ARPHA Conference Abstracts : Conference Abstract
Conference Abstract
Survival Strategies of High GC-Content Microorganisms in Oligotrophic Deep Groundwater
expand article infoMaryam Rezaei Somee, Carolina González-Rosales, Stephanie Turner§, Stefan Bertilsson|, Mark Dopson, Maliheh Mehrshad|
‡ Centre for Ecology and Evolution in Microbial Model Systems (EEMiS), Linnaeus University, Kalmar, Sweden
§ Department of Forest Mycology and Plant Pathology, Swedish University of Agricultural Sciences, Uppsala, Sweden, Uppsala, Sweden
| Department of Aquatic Sciences and Assessment, Swedish University of Agricultural Sciences (SLU), Box 7050, 75007, Uppsala, Sweden, Uppsala, Sweden
Open Access


Deep groundwaters are among the most energy and nutrient-limited ecosystems on the planet. The limited resources are mainly due to the absence of photosynthesis-driven primary production (Kadnikov et al. 2020). These ecosystems do however host phylogenetically diverse and metabolically active microorganisms from all domains of life plus viruses (Holmfeldt et al. 2021, Mehrshad et al. 2021). In this study, we used a large metagenomic dataset generated over the last eight years from the Äspö Hard Rock Laboratory (Äspö HRL) in Sweden and drill holes in Olkiluoto Island, Finland. This dataset, termed the “Fennoscandian Shield Genomic Dataset” (FSGD), contains metagenome-assembled genomes (MAGs) and single-cell amplified genomes (SAGs). Previous studies on this dataset have shown that reciprocal symbiotic partnerships and efficiency of energy metabolism define the core microbiome of these deep groundwaters (Mehrshad et al. 2021). Studies on different marine and freshwater ecosystems show that oligotrophic environments host streamlined genomes with lower GC content. However, it is not known how the low carbon and energy availability in deep groundwaters affect the microbial community regarding their genome size and GC content. To address this, we used the FSDG to study the distribution of genome size and GC content among bacterial and archaeal genomes in Fennoscandian Shield deep groundwaters. We further disentangled the prevalent metabolic strategies in these genomes that is being used to support their carbon and nitrogen demands for replication and survival.

A total of 1990 MAGs/SAGs with a completeness of ≥50% and <5% contamination were recovered from 43 metagenomic datasets. The taxonomy of the MAGs/SAGs was assigned using the GTDB-tk (Chaumeil et al. 2022) and the GC content and genome size of MAGs/SAGs were calculated. MAGs/SAGs were also functionally annotated to investigate the genome-encoded functional potential. To survey the preference for different metabolic pathways and metabolic cross-feeding, the C-fixation pathways were subdivided into 82 routes that lead to the production of intermediate compounds (e.g., formate, pyruvate, oxaloacetate, etc.). A similar analysis for nitrogen acquisition pathways and CO2-capturing enzymes was performed and the presence/absence of these metabolic modules was investigated in representative MAGs/SAGs from various deep groundwater types to explore the microbial community’s metabolic interaction.

The GC content and estimated genome size (EGS) of the recovered MAGs/SAGs were linearly correlated, suggesting that higher genome-level GC content is associated with larger genome size. The most common taxa among high GC (≥50%) content MAGs/SAGs were affiliated with the phyla Proteobacteria, Desulfobacterota, Actinobacteriota, Chloroflexota, and Patescibacteria. Analysis of metabolic modules in the environmental context revealed that high GC content MAGs constituted the main primary producers in all investigated groundwaters. Among the seven investigated C-fixation pathways, routes leading to the production of intermediates of reductive tricarboxylic acid (rTCA) were significantly enriched in high GC-content genomes. Both carboxylation/reduction first CO2-capturing enzymes were significantly enriched in MAGs with high GC contents. Of the various carbon fixation strategies, rGly and rTCA are the most energy-efficient and consume one and three ATP molecules, respectively (Bar-Even et al. 2011), matching the high prevalence of rTCA in oligotrophic deep groundwater. High GC content genomes featured metabolic pathways to generate key precursors for synthesizing purine/pyrimidine and amino acids. As GC base-pairs require one more nitrogen than AT base-pairs, prokaryotes with a higher GC content need proportionally more nitrogen for genome replication. In agreement with this, high GC content MAGs/SAGs from the FSGD feature additional nitrogen uptake systems including ammonium permease and N-fixation genes.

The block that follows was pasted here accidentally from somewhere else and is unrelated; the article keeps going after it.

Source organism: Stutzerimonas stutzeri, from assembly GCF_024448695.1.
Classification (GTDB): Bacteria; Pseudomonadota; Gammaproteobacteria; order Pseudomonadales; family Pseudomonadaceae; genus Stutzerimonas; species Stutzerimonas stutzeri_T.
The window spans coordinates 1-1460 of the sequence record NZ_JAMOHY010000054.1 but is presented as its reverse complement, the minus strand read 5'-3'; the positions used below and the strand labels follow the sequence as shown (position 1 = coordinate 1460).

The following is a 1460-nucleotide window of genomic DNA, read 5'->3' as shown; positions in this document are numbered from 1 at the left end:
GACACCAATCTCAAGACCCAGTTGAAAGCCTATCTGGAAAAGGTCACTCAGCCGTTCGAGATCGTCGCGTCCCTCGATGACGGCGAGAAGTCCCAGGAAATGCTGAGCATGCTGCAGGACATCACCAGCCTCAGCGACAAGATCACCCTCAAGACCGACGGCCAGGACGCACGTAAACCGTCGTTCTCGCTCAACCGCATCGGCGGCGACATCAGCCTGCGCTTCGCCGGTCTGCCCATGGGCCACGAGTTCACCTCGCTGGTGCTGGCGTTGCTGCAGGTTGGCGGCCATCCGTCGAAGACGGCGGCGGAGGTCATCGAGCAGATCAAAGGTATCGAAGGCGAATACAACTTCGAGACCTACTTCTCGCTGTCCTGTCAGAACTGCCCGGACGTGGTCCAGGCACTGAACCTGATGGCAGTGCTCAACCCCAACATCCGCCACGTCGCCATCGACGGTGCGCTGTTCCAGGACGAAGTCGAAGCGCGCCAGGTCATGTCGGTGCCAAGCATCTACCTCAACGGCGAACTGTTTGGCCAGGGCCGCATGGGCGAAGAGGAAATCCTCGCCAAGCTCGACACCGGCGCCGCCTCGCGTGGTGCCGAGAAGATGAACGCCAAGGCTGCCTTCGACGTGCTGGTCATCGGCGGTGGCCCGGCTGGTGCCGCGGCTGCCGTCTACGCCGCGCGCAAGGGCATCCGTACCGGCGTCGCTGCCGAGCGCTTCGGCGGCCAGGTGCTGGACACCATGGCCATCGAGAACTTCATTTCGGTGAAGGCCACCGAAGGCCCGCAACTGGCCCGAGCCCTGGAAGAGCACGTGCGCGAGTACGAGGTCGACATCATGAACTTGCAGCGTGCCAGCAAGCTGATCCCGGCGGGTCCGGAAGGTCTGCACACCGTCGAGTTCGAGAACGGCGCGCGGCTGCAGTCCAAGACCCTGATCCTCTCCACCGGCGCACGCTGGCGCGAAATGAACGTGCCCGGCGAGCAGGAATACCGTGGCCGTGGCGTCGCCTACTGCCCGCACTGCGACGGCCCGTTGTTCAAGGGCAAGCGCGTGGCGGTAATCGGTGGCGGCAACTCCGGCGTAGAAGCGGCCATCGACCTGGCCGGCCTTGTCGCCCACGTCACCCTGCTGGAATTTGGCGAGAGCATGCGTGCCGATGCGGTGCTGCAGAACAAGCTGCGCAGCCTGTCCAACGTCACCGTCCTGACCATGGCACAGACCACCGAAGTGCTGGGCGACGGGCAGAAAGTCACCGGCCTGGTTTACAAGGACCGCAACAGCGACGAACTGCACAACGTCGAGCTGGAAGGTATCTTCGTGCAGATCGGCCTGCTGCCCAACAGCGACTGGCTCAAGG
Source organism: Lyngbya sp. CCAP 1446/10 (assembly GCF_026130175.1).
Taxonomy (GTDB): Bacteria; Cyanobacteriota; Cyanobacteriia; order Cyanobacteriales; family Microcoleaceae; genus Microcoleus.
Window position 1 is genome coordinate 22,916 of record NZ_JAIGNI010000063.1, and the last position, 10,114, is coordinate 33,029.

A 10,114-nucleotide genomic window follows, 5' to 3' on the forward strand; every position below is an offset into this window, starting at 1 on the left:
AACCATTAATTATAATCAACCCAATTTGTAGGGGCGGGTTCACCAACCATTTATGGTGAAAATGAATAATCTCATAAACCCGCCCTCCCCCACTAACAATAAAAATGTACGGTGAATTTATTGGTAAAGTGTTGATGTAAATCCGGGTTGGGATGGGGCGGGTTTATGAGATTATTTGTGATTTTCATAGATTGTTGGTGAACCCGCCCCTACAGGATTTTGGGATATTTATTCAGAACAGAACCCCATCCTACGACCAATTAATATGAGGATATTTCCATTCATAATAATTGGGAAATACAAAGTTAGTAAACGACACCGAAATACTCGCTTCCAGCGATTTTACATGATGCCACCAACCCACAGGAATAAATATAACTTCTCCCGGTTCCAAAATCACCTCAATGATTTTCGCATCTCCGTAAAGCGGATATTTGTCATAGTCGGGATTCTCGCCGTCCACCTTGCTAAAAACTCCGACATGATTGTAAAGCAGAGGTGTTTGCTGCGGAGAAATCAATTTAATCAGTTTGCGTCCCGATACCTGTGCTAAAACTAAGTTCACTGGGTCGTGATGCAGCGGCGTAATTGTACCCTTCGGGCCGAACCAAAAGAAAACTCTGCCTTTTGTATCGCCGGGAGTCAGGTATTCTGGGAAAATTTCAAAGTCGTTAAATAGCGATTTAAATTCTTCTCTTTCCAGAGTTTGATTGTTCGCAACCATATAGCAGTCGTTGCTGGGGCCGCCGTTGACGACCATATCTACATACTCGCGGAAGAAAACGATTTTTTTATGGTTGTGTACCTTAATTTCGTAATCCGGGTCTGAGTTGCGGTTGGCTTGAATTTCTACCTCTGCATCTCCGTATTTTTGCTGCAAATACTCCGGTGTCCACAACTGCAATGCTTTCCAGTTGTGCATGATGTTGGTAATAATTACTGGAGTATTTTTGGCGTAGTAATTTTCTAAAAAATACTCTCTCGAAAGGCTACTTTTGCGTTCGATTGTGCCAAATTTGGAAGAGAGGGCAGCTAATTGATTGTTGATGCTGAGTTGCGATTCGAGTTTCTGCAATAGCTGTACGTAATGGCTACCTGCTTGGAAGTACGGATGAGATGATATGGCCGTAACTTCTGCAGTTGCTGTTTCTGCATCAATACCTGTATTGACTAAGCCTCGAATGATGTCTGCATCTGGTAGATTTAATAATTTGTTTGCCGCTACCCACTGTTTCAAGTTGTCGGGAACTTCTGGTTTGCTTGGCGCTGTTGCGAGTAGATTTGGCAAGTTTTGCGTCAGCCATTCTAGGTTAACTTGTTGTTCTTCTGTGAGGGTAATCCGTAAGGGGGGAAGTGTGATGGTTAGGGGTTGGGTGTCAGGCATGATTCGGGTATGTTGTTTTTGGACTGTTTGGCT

High GC content MAGs/SAGs appear to be metabolically versatile and capable of acquiring nutrients via different carbon and nitrogen fixation pathways along with various C-scavenging strategies for substrate uptake to acquire energy and survive in oligotrophic conditions. Although their larger genome size and higher GC content entail higher expenses for replication and maintenance, their presence within the community of deep groundwater is supported by the “Black Queen Theory”. According to this theory, a cell containing an expensive metabolic pathway is maintained within the community as it provides a service that other members cannot.


deep groundwater, GC-rich genomes, carbon fixation, nitrogen fixation

Presenting author

Maryam Rezaei Somee

Presented at


Hosting institution

Linnaeus University

Conflicts of interest

The authors have declared that no competing interests exist.


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